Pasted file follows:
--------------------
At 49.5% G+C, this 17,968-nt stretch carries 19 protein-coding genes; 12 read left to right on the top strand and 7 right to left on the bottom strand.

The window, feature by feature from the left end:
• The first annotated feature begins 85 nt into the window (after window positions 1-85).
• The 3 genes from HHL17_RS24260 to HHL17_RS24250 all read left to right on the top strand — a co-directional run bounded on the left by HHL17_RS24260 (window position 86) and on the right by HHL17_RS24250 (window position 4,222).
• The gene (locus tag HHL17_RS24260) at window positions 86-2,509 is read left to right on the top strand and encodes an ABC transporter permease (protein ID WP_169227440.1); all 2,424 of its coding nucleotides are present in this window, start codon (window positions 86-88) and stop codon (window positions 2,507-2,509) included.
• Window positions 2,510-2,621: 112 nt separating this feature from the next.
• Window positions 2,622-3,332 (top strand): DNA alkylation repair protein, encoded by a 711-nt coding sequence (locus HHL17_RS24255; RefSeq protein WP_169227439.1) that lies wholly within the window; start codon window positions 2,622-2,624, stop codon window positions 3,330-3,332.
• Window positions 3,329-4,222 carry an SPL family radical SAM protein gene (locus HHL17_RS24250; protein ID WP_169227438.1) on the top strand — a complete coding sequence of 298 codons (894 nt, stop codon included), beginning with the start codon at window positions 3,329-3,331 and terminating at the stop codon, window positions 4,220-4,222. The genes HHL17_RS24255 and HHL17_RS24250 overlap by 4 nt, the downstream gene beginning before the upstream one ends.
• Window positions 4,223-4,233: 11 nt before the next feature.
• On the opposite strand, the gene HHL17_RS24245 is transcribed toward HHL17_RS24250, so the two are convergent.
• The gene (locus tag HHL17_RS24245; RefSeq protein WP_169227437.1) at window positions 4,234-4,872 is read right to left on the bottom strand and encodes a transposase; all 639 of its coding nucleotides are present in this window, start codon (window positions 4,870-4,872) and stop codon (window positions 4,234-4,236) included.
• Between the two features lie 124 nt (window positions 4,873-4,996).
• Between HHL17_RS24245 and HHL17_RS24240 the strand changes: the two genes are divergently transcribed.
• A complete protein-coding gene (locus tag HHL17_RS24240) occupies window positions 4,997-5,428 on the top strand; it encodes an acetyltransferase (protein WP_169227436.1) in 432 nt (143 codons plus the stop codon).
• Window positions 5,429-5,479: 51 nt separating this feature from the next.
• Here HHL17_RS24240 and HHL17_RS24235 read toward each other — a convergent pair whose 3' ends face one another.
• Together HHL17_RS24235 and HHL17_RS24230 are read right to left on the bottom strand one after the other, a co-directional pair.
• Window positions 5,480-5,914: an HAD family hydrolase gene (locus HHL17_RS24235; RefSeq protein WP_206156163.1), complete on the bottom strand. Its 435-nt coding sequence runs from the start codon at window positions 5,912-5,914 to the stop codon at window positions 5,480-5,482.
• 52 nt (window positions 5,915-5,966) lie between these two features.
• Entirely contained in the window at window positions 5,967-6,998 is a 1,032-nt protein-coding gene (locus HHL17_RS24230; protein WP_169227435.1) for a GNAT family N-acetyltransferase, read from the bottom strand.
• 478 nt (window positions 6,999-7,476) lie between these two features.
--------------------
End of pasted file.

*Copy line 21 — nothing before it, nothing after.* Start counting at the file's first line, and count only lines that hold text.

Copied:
• 478 nt (window positions 6,999-7,476) lie between these two features.